Many of the homeless shelters and youth programs listed above have transitional housing programs, but here are two good resources for getting help transitioning to independent living when transitional housing programs aren’t available.

  • Help When You Need It: connects you with local providers for financial, food, and housing assistance
  • Year Up: transitional living programs that get you employed and housed within a year

Health and Wellness

Many homeless youth struggle with receiving adequate health care on the streets. These two sites help connect you with general and mental health services in your area, but they are by no means exhaustive lists. Search for free or tiered-payment clinics in your area for local providers.

General Youth Support

Most helplines and providers focus on immediate problems such as homelessness or abuse, but youth who run away from home have any number of other issues to deal with, from dating to drugs to staying in school. These organizations help supplement the day-to-day drama you have to deal with. Many larger cities also have youth centers, so be sure to search for what’s in your area.

  • Boys and Girls Club: outreach and after-school programs, as well as counselors and case workers who can connect you with local providers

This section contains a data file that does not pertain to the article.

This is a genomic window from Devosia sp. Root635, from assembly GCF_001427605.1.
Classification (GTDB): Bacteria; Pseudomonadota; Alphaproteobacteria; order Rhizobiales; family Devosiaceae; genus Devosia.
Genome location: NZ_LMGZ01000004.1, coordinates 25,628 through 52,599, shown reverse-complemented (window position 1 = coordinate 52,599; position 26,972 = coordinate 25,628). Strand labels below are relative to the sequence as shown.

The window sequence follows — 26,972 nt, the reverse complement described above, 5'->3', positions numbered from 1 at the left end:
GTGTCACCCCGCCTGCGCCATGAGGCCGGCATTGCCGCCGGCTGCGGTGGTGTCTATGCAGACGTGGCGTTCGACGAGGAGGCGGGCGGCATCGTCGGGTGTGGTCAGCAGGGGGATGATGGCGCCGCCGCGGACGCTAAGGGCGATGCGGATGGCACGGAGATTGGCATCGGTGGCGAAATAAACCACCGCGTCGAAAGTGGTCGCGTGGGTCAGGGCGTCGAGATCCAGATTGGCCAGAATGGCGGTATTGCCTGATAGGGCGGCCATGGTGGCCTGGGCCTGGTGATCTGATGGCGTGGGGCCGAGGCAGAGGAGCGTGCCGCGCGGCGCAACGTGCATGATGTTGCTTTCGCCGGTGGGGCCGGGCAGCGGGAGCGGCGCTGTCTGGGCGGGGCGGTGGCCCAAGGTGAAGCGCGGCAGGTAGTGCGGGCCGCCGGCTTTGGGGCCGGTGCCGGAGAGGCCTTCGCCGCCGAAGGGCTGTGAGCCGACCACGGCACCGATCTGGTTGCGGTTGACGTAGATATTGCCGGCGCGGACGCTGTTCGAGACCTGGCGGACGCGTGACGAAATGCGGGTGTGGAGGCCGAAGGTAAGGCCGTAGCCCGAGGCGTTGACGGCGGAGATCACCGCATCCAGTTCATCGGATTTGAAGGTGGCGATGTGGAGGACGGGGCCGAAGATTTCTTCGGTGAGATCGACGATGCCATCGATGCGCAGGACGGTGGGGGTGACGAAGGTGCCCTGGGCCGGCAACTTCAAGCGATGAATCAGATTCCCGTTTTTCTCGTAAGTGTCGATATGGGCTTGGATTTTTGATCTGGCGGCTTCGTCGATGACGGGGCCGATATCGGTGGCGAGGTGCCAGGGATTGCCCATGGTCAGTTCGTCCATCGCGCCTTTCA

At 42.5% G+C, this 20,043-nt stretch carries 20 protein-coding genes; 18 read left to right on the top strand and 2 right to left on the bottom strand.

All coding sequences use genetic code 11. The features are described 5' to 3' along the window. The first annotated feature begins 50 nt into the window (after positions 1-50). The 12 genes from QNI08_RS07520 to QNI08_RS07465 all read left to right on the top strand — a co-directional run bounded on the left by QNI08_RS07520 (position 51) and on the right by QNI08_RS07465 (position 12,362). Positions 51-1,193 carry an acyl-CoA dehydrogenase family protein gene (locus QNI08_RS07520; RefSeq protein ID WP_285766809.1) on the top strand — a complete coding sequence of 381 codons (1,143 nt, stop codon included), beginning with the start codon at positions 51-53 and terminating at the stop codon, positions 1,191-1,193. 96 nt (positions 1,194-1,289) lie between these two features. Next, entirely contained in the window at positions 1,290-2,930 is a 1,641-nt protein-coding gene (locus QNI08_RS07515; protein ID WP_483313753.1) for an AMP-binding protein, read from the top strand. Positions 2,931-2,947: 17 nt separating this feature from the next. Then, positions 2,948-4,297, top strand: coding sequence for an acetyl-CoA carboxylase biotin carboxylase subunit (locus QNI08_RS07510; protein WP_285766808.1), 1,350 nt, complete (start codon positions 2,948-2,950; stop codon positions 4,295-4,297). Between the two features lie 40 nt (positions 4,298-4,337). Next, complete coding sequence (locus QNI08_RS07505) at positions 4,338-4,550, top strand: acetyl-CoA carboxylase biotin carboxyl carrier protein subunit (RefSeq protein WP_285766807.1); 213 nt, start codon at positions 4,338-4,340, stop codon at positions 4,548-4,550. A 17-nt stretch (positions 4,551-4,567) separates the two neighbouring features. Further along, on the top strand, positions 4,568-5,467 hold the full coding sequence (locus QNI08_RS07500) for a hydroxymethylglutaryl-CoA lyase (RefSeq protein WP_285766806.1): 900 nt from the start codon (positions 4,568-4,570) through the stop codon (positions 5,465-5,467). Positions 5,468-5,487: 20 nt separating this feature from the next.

• ReachOut: information and advice for common issues facing youth today
  • YWCA: programs and services for at-risk youth
  • CenterLink: LGBT-focused community and youth groups

orphan survival guide - how to run away from home

What’s Next?

Things will be hard, for a long time.

You’ll have no fewer than 500 interactions with other people that make you doubt whether this was the right decision. People will doubt and belittle you. No matter how much you love your friends, you’ll resent them for taking their healthy parental relationships for granted. You’ll hate other parents.

You’ll struggle. You’ll struggle with emotions and baggage. You’ll struggle to establish yourself as an independent adult, because a lot of people and support systems will actively work to keep you from being independent.

But you can get through it. I did. In some ways, I’m still getting through it. But I think it’s worth it.

I have good friends. I am gainfully employed. I have a roof over my head. I am more sure of who I am.

There are resources out there for you to get help, and people who have been through the same thing you have.

If you need to feel validated and supported, or you just want hope for your future, head to Raised by Narcissists and Parentless By Choice. These communities are full of people who have been in similar situations to yours, who either learned how to manage their families or escaped them altogether. They also have lists of resources for domestic violence and therapy that I really recommend checking out. (I used a lot of their links for this post, but they have others.)

Taking steps to improve your life and future can be really hard, and sometimes you want to feel like you’re accomplishing something even if you don’t want to do anything. The OSG Resources page has a list of things to read that were written by or about people who’ve been in this situation before.

How To Run Away From Home

  1. Intro: How To Run Away From Home
  2. Before: Planning & Preparation
  3. After: Resources & What’s Next

A version of this series was originally posted on the Orphan Survival Guide Tumblr.